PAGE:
- The best LCD 3D pictures yet
- Excellent features
- Mostly good 2D pictures
- It’s difficult to get a convincingly good contrast
- Panel innovations make it a touch expensive
- A bigger screen would give more 3D impact
- Review Price: £859.99
- 37in LCD TV with LED backlight
- Active 3D playback
- Viera Connect online functionality
- Extensive multimedia playback
- Anti-crosstalk panel design
Yet we still couldn’t quite give the L32DT30 an overall score higher than an 8. First because 32in just didn’t seem big enough to make 3D look convincing, and second because its price (which was then £880) just seemed too high.
With a bit of luck, then, the L37DT30 will make it easier for us to show
Panasonic’s really quite innovative new LCD panel technology the love
it deserves. For as well as being a substantial 5in bigger, we’ve also
found the L37DT30 selling for £20 less than the best price available on
its smaller sibling at the time we reviewed that set.
The L37DT30’s extra size starts to make a positive impact before we’ve even turned it on. For it allows you to better appreciate the subtle elegance of the DT30 design, with its exceptionally well built and slim black bezel, offset very pleasantly by a silvery metallic trim.
The flagship (LCD) nature of the L37DT30 is apparent in its connections too. For as well as four HDMIs there’s an abundance of multimedia support including a trio of USBs (where we’d usually only optimistically expect to find two), a LAN port, a D-Sub PC port, and an SD card slot.
The LAN port can be used to jack the TV into your network for either accessing files stored on a DLNA PC, or else it can provide your portal into Panasonic’s new Viera Connect online platform. More on this later.
If all this talk of LAN connections sounds a bit old-fashioned, then you can make the TV wi-fi ready as well. But you’ll need a separate USB wi-fi dongle which sadly isn’t included as standard with the TV and will therefore cost you an extra £75 or so if you go for Panasonic’s official solution.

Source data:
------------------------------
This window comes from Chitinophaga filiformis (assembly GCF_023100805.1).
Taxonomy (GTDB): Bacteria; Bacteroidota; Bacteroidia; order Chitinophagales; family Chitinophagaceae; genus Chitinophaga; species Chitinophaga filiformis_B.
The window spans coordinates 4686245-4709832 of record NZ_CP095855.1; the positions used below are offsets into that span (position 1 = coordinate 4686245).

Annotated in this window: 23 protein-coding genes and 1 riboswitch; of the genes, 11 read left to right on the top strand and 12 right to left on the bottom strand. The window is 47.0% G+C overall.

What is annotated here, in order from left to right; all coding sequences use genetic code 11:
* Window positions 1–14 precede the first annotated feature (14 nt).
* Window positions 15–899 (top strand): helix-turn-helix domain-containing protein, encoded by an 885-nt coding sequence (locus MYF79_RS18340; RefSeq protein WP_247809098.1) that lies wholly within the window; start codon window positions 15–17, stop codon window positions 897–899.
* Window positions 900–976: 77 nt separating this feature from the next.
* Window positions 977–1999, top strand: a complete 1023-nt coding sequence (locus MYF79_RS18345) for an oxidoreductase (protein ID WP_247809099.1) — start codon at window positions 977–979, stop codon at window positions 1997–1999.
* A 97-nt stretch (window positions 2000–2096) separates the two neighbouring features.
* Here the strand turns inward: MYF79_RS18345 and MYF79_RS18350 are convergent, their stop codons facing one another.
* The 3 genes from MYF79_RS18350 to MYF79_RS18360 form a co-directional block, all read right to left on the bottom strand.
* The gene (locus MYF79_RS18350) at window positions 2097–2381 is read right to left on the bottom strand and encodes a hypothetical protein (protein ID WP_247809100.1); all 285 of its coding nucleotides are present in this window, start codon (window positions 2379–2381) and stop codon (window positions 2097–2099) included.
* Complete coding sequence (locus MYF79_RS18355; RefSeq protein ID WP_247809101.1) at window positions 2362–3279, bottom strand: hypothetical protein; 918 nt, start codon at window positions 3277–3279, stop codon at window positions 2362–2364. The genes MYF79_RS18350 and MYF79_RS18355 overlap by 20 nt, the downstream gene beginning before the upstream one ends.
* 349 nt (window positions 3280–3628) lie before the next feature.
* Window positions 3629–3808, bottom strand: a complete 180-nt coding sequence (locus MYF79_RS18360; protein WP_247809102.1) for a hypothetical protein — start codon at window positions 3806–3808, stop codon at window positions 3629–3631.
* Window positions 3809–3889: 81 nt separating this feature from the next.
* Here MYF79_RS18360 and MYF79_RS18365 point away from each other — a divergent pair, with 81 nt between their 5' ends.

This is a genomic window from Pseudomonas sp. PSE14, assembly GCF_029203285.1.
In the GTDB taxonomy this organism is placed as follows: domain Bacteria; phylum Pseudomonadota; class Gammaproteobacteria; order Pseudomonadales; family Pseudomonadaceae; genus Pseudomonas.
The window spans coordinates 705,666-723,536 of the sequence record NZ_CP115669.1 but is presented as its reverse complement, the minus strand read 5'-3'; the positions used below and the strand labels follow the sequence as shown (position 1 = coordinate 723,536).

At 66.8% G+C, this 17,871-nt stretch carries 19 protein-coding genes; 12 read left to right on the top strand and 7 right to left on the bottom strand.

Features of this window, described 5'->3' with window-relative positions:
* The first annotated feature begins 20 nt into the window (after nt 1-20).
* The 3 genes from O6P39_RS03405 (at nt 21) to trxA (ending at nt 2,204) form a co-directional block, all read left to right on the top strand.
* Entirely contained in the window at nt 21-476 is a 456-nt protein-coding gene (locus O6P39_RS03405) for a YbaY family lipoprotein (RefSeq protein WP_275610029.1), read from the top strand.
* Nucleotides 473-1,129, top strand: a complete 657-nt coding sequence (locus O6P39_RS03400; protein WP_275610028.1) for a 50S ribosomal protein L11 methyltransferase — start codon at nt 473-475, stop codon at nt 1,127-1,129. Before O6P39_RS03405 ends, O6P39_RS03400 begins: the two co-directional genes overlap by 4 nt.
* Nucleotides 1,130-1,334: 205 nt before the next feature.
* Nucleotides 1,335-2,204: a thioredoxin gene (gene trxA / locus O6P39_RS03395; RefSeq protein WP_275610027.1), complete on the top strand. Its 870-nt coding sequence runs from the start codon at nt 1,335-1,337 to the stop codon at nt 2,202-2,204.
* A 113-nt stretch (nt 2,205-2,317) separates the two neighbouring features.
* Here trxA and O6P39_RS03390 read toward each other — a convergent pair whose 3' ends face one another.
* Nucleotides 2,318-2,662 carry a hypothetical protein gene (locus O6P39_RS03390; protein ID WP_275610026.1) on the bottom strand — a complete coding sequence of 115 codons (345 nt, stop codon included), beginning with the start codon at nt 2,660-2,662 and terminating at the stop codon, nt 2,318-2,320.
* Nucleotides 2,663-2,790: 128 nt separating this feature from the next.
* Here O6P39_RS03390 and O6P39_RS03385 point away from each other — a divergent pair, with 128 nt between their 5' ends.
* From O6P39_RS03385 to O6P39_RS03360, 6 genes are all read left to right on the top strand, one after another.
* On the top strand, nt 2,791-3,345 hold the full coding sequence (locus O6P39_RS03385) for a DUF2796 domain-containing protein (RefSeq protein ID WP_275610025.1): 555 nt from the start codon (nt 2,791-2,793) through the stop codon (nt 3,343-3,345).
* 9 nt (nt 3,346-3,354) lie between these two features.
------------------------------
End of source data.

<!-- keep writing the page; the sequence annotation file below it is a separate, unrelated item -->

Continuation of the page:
The SD card slot and USBs can, obviously, be used for direct playback of a completely workable if not exhaustive selection of multimedia file types, including video formats as well as photos and music. Plus the USBs can be used for recording from the digital tuners to correctly formatted USB HDDs.
The plural use of tuners back there was no mistake, for in keeping with all of Panasonic’s high-level TVs, the L37DT30 has a Freesat HD tuner as well as a Freeview HD one.
The Viera Connect service mentioned earlier still feels a little like a work in progress if we’re honest. There are certainly plenty of good things about it, particularly its focus on meaty, video-laden services such as the AceTrax movie ‘store’, the BBC iPlayer, EuroSport, and YouTube.
But the surprisingly good quality games and intriguing health-related apps – with their associated optional extra hardware – we’ve seen at numerous trade shows are still nowhere to be seen, and the interface for accessing Viera Connect is already threatening to become cumbersome, even though the content level on the service isn’t currently all that high.
It’s also notable that there’s little evidence of any of the sort of small, limited-use ‘apps’ found in high numbers on 2011 LG and Samsung ‘Smart TVs’. Though some may feel that this is a blessing rather than a complaint!
Having described the panel technology in the L37DT30 as innovative earlier, we should briefly explain what these innovations are. Their main focus is on making the IPS Alpha panel (with its inherently wider viewing angle) respond fast enough to changing images to deliver alternate-frame 3D pictures without them suffering with crosstalk ghosting noise. So, for instance, a new, more fluid liquid crystal material has been used. Also, Panasonic has reduced the space between the screen and the backlight, which again allows the image to be refreshed more quickly. As if all this wasn’t enough, the L37DT30 claims to be 400Hz, via a combination of a scanning backlight and genuine 200Hz refresh rate.
Panasonic has caught the Imaging Science Foundation (ISF) bug in the past year or two, and so it’s no surprise to find its flagship LCD TV carrying ISF endorsement, complete with two ISF picture setting memory slots for use by the pro calibration group should you pay them to come in and optimise your screen’s performance.
Among the tools that have appealed to the ISF are a pretty good colour management system, and a degree of gamma control.
One last point to cover before finding out how the L37DT30 performs concerns its 3D glasses – or lack thereof. For normally the set doesn’t ship with any of Panasonic’s 3D glasses included in its price. You have to buy them separately. However, at the time of writing, two pairs were being included for the price quoted at the top of this article by www.hispek.com.